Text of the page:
Against Navratilova, it looked like too tall a task. The Czech turned American was a two time champion at Roland Garros, and a seven time champion at Wimbledon. Already, hers had been a career of dreams, and she looked to extend her dominance over an upstart Graf.
But Graf had already beaten her in 1987, and it wasn't going to be easy. A tough and well-contested battle it indeed proved to be, with both splitting sets, and going deep in a third, for a thrilling, suspenseful finish to the French Open.
It was Graf who prevailed in the end, perhaps having that little extra over her older opponent, winning 6-4, 4-6, 8-6.
For Graf a breakout couldn't have been more satisfying - one over a great of tennis. It was from such a victory at Roland Garros in 1987 that she would go on to carve her own picture of greatness, going on to win another 21 grand slams - surpassing Navratilova - in a career of fertility without precedent.
Rafael Nadal's run on clay, and most of all at Roland Garros, needs no introduction.
Without doubt, he is the player of our generation at this tournament - a five-time champion, with two victories without the loss of a set, and only one loss here, ever. One couldn't get much better than that.
But when did it all start? Surely, Nadal too, couldn't possibly have appeared out of thin air.
His run to his first title here, in 2005, however, has all the makings of a fateful, predestined triumph. In 2004 he had been sidelined by injury, and wasn't able to play; he returned in 2005, however, never having played at this tournament, with several clay Masters tournaments under this belt.
The clay king all had been waiting for, it seemed, had arrived on earth at last. Nadal pounded his way tot eh semifinals, and there faced none other than Roger Federer, the world No. 1.
It was their first meeting here, and many have wondered since whether this match was the more crucial than the final which eventuated against Puerta.
It was a four-set classic, with Nadal finally having too much for the Swiss to handle; Federer's dreams were crushed, and Nadal earned his first big win over his rival at a grand slam.
Needless to say, it propelled him to new heights in the final, and he dispatched of Mariano Puerta, after a shaky start, in four sets. The Rafael Nadal era had begun.
Some seven years before Michael Chang's astonishing win, the tennis world had witnessed the flourish of a Swede at Roland Garros.
Not that the Parisians hadn't, by 1982, gotten used to a Swede winning the title - Bjorn Borg had won six of the last eight. But in 1982, Borg was nowhere to be seen. In his wake there was new blood: Mats Wilander.
Wilander's campaign was in every sense a breakout. He was neither a favourite, nor indeed a well-seasoned player. At just 17, he hadn't even won a career title yet, and indeed was only playing in his third grand slam tournament.
Yet how generous indeed the tennis gods may be to the young. Wilander proved just the Nordic Viking, cutting down to size three top five players: Ivan Lendl (2), Vitas Gerulaitis (5), and Guillermo Vilas (3), in the last four rounds.
Overcoming a breadstick first set in the final, he came back to storm through the third and fourth sets to down Vilas, 1-6, 7-6, 6-0, 6-4.
With the win Wilander became the youngest player (before 1985) to win a grand slam, and also the quickest, having played only three majors.
It was not just a fluke, however; the mini-Borg would come back to win Roland Garros twice more, and amass over his career seven grand slam titles.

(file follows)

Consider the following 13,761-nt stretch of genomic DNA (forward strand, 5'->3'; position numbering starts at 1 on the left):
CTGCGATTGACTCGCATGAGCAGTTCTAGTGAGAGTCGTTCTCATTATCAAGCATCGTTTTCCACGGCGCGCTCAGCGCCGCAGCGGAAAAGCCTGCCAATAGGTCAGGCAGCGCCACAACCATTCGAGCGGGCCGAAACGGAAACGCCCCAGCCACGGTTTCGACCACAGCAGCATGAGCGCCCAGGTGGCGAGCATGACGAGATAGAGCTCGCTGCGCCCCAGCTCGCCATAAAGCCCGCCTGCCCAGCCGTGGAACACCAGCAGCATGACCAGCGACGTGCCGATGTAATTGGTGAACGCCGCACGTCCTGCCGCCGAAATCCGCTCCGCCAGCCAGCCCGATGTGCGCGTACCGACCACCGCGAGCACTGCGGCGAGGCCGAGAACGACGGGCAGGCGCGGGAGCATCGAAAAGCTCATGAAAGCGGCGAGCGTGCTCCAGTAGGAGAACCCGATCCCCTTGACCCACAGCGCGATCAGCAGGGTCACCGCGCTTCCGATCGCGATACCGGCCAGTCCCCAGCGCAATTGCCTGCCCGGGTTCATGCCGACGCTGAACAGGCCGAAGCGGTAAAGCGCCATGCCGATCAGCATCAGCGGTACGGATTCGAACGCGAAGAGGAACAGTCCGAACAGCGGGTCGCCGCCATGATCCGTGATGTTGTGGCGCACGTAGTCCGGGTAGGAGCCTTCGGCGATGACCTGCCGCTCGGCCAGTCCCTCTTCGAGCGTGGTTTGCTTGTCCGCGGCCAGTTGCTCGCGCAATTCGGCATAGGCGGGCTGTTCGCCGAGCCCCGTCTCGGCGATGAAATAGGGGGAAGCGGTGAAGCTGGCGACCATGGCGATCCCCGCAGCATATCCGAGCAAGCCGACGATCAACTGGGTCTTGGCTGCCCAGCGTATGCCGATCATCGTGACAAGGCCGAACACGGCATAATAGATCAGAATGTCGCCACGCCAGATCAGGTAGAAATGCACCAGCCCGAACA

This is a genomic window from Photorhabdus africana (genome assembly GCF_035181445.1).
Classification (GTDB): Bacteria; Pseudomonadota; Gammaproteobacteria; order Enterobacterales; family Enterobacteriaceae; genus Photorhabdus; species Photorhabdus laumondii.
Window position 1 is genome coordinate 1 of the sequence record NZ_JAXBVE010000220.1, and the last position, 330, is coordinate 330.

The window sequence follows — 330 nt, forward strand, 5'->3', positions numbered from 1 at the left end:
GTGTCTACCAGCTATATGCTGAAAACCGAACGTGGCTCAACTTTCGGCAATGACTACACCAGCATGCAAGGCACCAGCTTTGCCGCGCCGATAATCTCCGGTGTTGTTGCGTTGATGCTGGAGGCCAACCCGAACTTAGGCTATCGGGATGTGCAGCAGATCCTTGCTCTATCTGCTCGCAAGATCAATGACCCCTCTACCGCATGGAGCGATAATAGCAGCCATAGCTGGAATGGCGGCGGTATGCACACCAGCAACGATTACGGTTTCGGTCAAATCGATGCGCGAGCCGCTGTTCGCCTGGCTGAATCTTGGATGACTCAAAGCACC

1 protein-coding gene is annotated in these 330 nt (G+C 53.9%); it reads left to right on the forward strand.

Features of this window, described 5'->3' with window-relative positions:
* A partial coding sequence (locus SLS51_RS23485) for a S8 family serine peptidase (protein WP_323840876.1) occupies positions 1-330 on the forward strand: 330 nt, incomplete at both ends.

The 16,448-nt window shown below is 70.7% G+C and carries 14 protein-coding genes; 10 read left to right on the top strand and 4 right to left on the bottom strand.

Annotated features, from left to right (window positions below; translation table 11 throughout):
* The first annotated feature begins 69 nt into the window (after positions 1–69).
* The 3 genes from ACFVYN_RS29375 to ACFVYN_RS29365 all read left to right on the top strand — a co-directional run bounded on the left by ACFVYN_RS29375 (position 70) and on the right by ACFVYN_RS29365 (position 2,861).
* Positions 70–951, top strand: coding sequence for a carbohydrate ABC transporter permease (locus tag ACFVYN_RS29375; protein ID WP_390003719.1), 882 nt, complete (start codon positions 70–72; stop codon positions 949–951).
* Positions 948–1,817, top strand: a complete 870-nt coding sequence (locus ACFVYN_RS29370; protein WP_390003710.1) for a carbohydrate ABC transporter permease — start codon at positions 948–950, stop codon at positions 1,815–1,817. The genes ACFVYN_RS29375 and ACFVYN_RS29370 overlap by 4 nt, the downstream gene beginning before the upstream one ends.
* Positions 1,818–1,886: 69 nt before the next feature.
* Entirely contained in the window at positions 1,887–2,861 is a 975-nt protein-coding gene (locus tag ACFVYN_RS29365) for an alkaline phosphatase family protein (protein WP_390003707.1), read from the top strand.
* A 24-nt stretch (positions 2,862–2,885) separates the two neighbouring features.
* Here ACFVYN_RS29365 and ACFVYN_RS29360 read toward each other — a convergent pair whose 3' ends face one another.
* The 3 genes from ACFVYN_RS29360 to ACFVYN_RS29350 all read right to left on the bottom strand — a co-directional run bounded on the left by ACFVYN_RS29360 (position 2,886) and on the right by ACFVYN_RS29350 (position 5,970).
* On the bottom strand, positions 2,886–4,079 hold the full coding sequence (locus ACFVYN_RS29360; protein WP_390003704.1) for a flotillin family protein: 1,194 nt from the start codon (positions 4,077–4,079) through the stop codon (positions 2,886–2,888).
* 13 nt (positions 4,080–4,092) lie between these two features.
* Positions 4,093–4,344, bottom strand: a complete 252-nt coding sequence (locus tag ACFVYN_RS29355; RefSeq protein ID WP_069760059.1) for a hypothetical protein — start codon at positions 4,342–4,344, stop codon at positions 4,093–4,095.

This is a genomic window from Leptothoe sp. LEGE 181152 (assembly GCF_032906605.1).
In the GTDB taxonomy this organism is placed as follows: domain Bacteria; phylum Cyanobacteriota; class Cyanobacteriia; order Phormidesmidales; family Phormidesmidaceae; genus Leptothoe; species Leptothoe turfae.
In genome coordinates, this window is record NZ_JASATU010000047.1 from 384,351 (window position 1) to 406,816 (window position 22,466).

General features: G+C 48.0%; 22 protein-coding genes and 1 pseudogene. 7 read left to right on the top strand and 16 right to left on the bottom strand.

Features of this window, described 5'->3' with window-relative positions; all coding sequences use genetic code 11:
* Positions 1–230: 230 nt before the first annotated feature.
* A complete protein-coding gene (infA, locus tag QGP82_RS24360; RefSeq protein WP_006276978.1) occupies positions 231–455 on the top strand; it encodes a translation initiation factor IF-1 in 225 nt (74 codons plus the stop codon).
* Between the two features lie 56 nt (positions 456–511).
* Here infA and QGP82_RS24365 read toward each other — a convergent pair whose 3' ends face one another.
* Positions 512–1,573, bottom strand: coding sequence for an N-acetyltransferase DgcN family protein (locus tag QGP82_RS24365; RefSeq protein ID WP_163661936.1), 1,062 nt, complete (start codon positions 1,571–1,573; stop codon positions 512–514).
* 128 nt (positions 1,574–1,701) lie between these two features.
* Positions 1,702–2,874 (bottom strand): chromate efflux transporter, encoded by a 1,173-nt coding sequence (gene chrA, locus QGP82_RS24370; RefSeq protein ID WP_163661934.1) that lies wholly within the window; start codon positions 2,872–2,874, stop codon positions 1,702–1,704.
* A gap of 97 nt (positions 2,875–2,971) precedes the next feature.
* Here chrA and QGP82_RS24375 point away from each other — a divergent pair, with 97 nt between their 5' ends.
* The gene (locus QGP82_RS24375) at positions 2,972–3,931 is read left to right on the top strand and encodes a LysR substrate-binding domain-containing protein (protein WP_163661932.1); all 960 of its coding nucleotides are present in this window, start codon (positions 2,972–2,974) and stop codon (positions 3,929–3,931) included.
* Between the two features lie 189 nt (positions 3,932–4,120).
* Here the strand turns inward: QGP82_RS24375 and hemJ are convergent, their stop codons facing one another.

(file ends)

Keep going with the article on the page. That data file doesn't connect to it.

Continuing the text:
For Monica Seles in 1990, only a big win would have sufficed.
Indeed, only a big win would really legitimise her position in the sport. She was intruding on sacred territory at the French Open, when she faced Steffi Graf in the final in that year.
She was the two-time champion, and had been the undisputed queen of tennis in the few years before, having won a calendar grand slam, and 8 of the last 9 grand slams.
But Seles was proving a force to be reckoned with. With punishing double-handed groundstrokes from both wings, she certainly had the power and mindset to trouble Graf.
So, indeed, it proved in the final, as she battled to a straight sets win in an upset victory, 7-6, 6-4. Graf was for the moment still the queen, but she had found a legitimate challenger, who could expose and exploit the relative insufficiencies of her one-handed backhand.
Moreover, she had become the youngest-ever winner of a grand slam, at the tender age of 16. The 1990 French Open was a pivotal moment in women's tennis, witnessing the rise of a Seles, and an intriguing rivalry with Graf.
Michael Chang's victory in 1989 would be relegated by most to the realm of the legendary and impossible.
It was almost inconceivable how a 17-year-old was able to outwit and outlast the greatest players of the 1980s, and to do so at a grand slam.
Chang would put down his victory that year to some sort of inner determination, some sense that he absolutely had to win. Maybe it was destiny, but some part of it must surely be due to a mad, almost surreal daring.
In his most notorious match against Ivan Lendl in the fourth round, he produced some stunning play - an underhanded serve, and disconcerting court positionings, just to get his imposing opponent off-balance.
He fought his way through a cramp that match, and contrived a double fault from Lendl on the final point to pull off an unthinkable upset.
He made his way to the final, and there downed, to the amazement of all, a five-set victory over Stefan Edberg. There, Michael Chang, was the first American victor at Roland Garros, and the youngest too, at barely 18 years of age.
He was a master of the baseline, and rock-solid, but his David vs. Goliath effort against Lendl in 1989 will never be forgotten, or imitated. Never, moreover, had such a match paved the way to grand slam glory.
The French Open has seen the youngest champions in grand slam history, in Chang, and its most prodigal, in Wilander. Clearly, it is a venue for the youthful ambitious.
The same goes for Gustavo Kuerten, who won in 1997, quite, again, to the surprise of many, as one of its few unseeded winners, and, like Wilander, a winner in his third major attempt.
Something was in the air that week, and something about the clay, too, that seems throughout the history of Roland Garros to have spawned the miraculous. The Australian Open has spawned many surprise finalists, but scarcely as many have won there as those who have at Paris (Wilander, Noah, Gaudio).
Kuerten earned his win, though. He beat many top-notch fellows, Thomas Muster (once king of clay), Yevgeny Kafelnikov, and Sergi Bruguera. Of course, he would prove far more able than all three at Roland Garros. Even with his win in 1997 he wasn't satisfied, and would go on to claim two more titles.
Kuerten, moreover, belongs in the happy company of those who have won multiple French Opens without ever having lost a final: in fact, the very happy company of Borg, and thus far, Rafael Nadal. He would hold his head up high.
'Guga', as Kuerten was more colloquially known, has a place among the famous, and greats, of the game. Roland Garros was where the magic began, and while it faded in 2008, in a straight sets defeat to Paul-Henri Mathieu, he did once beat Roger Federer in straights, too, in 2004 - now only a true great could have done that.